I found it difficult to engage with the main character and the girl.
I am sorry to say that this book promised a lot, but for me failed to capture my enthusiasm.
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I found the concept of this book - the second in a series - intriguing and came to it with high expectations for a politically based medieval mystery. However, I really didn't take to the book and wasn't able to finish it. Clark has researched the period well and knows her stuff, but the writing seemed poor with words used incorrectly from time to time and a plethora of cliches (although to be fair to the author I would have expected these to have been picked up in the editing process). Perhaps this improved as the book progressed.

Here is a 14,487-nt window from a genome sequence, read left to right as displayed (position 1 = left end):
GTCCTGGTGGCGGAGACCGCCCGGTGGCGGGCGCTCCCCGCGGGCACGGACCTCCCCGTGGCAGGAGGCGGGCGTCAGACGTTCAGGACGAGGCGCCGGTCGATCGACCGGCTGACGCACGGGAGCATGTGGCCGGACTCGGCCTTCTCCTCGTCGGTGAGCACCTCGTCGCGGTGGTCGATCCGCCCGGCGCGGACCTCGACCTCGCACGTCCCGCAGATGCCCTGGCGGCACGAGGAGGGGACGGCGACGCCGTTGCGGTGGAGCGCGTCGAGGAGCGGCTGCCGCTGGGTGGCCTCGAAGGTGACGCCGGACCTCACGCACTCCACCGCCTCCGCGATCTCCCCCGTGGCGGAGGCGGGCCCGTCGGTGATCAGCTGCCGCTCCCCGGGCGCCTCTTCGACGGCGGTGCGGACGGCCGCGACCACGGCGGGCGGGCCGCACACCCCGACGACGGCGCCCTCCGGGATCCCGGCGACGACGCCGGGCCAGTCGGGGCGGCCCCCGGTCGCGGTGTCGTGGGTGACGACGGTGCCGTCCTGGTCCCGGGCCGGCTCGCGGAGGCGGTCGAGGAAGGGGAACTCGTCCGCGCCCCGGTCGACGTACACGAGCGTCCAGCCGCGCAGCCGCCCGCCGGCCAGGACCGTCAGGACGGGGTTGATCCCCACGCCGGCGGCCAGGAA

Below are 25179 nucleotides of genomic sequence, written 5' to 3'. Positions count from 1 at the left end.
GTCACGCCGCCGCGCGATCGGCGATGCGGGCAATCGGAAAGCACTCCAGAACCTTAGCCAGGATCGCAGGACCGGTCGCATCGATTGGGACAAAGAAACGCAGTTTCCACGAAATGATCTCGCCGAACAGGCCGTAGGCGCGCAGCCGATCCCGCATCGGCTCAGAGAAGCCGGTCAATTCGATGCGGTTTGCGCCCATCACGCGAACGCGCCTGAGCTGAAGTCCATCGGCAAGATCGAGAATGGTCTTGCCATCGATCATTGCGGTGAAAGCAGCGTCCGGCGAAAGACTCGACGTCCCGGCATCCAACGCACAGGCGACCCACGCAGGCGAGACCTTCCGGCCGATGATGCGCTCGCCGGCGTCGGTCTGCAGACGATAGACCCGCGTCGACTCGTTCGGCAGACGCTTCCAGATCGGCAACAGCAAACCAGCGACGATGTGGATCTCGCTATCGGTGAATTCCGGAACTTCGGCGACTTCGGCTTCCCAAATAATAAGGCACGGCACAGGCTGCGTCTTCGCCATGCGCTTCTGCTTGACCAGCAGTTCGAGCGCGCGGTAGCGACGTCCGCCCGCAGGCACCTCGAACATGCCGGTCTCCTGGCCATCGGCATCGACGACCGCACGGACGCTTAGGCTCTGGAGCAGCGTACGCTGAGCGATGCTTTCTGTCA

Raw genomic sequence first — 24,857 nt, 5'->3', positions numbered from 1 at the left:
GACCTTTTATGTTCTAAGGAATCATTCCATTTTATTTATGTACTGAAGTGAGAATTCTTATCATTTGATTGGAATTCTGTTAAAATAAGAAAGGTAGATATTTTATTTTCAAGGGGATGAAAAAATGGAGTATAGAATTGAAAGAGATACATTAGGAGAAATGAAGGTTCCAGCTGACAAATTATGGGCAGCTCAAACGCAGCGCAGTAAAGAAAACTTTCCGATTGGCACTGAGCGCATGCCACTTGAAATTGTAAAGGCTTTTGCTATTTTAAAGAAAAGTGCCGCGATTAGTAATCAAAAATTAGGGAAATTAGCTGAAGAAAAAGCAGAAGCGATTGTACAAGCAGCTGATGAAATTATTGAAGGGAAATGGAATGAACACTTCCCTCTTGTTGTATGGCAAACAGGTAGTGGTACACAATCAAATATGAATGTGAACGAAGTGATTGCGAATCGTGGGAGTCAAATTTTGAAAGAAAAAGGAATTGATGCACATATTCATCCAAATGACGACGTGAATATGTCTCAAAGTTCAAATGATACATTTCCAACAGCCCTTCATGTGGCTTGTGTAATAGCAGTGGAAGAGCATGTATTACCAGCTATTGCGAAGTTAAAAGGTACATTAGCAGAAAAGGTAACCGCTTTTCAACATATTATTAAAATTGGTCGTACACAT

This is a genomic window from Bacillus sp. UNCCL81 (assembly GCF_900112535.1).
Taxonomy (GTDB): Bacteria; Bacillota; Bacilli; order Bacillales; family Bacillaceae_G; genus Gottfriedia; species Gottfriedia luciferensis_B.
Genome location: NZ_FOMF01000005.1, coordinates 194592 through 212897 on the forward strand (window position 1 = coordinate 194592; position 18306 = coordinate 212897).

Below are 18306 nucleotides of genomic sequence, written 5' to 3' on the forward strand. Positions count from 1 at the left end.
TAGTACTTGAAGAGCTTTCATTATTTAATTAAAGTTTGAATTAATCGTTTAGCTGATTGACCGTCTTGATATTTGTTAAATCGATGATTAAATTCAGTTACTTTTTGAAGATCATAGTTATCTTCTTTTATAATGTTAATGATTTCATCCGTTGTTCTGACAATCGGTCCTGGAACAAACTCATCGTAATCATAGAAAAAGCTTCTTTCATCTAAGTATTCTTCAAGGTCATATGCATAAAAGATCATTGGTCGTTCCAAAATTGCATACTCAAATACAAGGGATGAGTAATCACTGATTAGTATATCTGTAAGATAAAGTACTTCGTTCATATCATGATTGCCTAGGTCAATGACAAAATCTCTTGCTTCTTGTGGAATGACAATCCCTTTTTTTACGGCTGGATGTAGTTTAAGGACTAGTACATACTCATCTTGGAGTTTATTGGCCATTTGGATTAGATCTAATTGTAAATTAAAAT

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I'm feeling a certain ambivalence about The Day of the Serpent, the second volume in the Brother Chandler mystery series. I gave the first book in the series, The Hour of the Fox, five stars for its complex presentation of the politics of the era (Bolingbroke's  overthrow and murder of Richard II) and its ambiguous central characters, none of whom is clearly all "good guy" or "bad guy." The Day of the Serpent also has these strengths, but here the mystery seems peripheral to the novel's narrative arc which follows two paths: one political, one romantic.